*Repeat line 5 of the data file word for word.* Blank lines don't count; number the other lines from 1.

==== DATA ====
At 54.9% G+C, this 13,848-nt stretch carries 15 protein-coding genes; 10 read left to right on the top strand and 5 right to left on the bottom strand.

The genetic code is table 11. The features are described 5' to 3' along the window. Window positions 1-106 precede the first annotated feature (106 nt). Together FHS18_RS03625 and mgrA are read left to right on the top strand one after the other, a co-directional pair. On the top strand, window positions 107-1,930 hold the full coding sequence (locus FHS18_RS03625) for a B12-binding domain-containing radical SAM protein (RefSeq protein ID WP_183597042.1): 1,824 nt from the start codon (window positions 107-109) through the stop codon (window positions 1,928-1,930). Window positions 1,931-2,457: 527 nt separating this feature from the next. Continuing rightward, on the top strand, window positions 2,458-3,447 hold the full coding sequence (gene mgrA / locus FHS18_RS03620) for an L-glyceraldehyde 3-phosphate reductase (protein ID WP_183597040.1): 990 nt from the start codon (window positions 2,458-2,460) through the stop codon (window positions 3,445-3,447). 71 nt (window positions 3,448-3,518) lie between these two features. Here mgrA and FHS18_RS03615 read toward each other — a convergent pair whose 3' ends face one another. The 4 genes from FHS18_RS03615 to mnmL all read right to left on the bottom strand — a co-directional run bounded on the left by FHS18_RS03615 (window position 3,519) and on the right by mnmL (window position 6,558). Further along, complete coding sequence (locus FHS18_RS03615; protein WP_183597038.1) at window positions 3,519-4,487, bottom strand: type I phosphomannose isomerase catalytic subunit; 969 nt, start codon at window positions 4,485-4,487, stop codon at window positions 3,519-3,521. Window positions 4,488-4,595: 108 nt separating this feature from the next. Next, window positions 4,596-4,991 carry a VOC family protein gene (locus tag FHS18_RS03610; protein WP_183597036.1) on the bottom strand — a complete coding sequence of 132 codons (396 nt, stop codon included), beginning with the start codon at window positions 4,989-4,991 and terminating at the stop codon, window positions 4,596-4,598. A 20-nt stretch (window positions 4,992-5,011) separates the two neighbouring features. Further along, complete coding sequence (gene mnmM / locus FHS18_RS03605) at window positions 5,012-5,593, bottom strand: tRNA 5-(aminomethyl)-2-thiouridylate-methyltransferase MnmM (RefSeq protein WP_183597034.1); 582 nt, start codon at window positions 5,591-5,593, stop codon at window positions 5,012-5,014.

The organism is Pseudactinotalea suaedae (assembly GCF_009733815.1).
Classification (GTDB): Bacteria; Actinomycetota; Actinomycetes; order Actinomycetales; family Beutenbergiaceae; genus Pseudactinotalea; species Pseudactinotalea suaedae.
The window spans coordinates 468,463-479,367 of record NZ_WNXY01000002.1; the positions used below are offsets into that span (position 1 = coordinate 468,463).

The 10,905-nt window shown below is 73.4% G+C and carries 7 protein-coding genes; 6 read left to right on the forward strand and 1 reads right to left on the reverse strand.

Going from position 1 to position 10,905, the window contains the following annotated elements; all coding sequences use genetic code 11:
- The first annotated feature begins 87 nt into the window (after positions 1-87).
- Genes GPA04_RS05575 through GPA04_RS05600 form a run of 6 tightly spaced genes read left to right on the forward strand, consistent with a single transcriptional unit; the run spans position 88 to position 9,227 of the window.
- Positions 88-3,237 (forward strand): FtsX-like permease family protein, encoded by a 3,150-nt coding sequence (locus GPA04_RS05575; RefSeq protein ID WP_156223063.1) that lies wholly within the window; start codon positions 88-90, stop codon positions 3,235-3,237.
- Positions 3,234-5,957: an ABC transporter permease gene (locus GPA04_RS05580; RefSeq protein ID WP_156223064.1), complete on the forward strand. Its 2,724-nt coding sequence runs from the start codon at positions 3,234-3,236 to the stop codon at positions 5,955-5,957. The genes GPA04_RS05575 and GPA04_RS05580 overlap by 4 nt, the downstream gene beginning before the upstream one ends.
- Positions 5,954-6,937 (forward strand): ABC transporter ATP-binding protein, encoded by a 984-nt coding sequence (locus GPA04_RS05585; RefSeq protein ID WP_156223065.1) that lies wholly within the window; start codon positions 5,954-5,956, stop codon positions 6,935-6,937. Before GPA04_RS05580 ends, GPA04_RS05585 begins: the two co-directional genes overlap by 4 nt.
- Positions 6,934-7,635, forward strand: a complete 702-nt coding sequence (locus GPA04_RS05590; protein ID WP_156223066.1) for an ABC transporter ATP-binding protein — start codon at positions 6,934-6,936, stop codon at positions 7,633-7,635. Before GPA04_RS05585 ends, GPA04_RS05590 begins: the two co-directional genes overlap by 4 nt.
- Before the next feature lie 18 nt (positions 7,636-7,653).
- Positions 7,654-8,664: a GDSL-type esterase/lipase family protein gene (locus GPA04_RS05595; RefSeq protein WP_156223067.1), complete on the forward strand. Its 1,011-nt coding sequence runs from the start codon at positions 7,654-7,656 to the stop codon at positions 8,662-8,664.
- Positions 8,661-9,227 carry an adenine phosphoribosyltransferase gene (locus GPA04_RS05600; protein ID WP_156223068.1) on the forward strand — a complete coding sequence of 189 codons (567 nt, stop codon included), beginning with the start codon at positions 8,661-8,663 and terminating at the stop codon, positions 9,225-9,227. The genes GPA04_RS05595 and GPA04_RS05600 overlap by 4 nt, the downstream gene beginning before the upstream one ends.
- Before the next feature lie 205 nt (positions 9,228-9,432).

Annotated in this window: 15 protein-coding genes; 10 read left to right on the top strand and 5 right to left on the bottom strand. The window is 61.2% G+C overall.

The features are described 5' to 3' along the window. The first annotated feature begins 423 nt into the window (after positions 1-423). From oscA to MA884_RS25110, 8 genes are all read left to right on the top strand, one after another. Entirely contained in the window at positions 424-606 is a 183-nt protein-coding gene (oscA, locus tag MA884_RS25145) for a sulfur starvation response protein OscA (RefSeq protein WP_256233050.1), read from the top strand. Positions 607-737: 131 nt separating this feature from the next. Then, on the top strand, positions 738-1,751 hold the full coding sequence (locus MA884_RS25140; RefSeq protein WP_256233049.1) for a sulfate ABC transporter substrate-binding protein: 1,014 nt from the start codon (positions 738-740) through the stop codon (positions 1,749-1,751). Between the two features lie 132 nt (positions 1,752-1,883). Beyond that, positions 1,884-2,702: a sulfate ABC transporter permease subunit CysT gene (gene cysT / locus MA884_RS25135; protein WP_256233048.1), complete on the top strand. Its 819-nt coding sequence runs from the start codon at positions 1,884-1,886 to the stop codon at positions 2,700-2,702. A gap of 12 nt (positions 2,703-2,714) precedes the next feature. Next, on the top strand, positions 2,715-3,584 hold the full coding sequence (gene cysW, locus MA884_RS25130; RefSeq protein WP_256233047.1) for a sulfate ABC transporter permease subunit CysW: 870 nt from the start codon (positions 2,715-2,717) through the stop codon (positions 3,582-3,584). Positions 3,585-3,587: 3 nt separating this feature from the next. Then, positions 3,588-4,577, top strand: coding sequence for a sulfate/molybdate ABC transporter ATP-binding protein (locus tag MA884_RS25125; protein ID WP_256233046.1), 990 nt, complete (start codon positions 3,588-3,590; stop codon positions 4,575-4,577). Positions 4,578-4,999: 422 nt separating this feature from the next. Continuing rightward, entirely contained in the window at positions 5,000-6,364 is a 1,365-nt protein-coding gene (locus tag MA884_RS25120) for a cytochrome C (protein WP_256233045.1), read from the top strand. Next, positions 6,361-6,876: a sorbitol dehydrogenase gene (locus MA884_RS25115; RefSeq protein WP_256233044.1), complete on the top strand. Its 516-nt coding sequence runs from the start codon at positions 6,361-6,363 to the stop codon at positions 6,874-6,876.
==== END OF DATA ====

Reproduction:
The window spans coordinates 468,463-479,367 of record NZ_WNXY01000002.1; the positions used below are offsets into that span (position 1 = coordinate 468,463).